In the Netherlands, half the population (8 million people) live below sea level. Their major population centres are clustered along rivers. The Dutch experienced their last major flood event in 1995. The UK has experienced at least six major flood events since then. What do our neighbours across the North Sea do differently? Letâ€™s examine two very different approaches to flood prevention.
Early Water Management in the Netherlands
The low-lying peaty soil of the Netherlands is great for growing crops. The area has been inhabited by farmers for Millennia. The earliest attempts at water management were dikes of stacked peat sods built during the Iron Age. The windmills that we associate with the Dutch landscape were actually wind-powered pumping stations for moving water away from arable land. As the population grew and the numbers living in the cities swelled, water management became a top priority.
The Twentieth Century
The Netherlands experienced devastating floods in 1953. A storm surge from the North Sea hit when the rivers were high and overwhelmed the ancient dike system. 1800 people died. The Dutch governmentâ€™s response was to develop a plan that would take over a generation to complete. The complete rebuild of the dike and dam systems and the installation of flood barriers in the river estuaries wasnâ€™t completed until 1998. Following floods in 1995, when a quarter of a million people were evacuated as a precaution â€“ the Dutch embarked on an even more ambitious programme: Ruimte voor de Rivier (Room for the River) was a policy document that advocated widening riverbeds rather than reinforcing dikes. Measures have been implemented to allow the river to flood where it will have least impact.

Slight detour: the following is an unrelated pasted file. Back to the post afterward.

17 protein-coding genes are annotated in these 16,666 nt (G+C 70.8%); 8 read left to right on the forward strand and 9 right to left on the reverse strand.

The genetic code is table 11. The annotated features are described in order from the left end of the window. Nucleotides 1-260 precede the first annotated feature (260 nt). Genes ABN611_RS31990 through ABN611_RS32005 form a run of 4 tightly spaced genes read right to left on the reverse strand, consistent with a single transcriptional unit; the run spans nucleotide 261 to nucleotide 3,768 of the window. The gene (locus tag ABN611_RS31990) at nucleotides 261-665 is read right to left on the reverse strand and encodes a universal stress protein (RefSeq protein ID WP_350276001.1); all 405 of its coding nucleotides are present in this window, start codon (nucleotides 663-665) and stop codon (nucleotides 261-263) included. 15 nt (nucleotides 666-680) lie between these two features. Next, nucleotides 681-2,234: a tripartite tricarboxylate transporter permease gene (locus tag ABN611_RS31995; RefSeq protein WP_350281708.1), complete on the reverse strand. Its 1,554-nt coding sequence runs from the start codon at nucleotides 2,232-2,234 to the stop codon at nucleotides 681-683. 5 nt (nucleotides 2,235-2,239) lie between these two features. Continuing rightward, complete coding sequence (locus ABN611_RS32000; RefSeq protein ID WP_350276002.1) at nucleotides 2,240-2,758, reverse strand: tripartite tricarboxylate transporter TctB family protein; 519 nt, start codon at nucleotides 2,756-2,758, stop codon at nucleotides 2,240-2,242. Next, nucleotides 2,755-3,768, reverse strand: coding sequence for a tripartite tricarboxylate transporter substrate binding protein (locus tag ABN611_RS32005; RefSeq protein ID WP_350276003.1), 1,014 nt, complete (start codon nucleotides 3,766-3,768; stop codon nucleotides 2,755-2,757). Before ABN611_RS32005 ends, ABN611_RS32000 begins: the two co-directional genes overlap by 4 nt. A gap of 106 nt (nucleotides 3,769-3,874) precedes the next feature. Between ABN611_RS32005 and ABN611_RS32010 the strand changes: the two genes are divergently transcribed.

The Dutch solution to flooding has been to learn to live with the water â€“ to analyse where it is best to put protection in place and where it is best to let the water flood. There is close cooperation between national government, local authorities, the business community and the general public. Room for the River is a major infrastructure project costing â‚¬2.3 billion that has been largely completed on time and under budget.
Flood Protection in the UK
The UK experienced the same storm surge in 1953, hundreds of people along the East coast lost their lives. London got off comparatively lightly, but the UK government were worried that a similar flood might one day affect our nationâ€™s capital. Plans for a flood barrier in the Thames were delayed because they didnâ€™t want to affect shipping. It was only when containerisation led to narrower cargo ships that the Thames Barrier went ahead. It was completed in 1984.
There have been several major flood events in the UK in the last thirty years â€“ the Dutch have had none since 1995 â€“ after each of them, the government of the day promises that something will be done. Unfortunately, we seem to lack the joined-up thinking that characterises the Dutch approach to flood protection. Huge amounts of money are spent on infrastructure projects, but householders and business owners arenâ€™t consulted and many donâ€™t feel they have access to the flood precautions that would make them feel safer.
If you live in England, you can see how money is being spent and how many houses are being made safe by flood protection in your constituency on this interactive map.
What the UK Could Learn from the Netherlands
Long term planning has been a key feature of Dutch flood defence. They are already looking ahead to 2100 and planning how to deal with a projected sea-level rise of between 60cm and 130cm as a result of climate change. In some places, farmsteads have been raised up to six metres so lower pastures can be flooded, but farmers and their livestock have somewhere safe to go until the floodwaters subside. Itâ€™s not hard to imagine a similar project working in the Somerset levels, say, if only politicians were prepared to act with more foresight.
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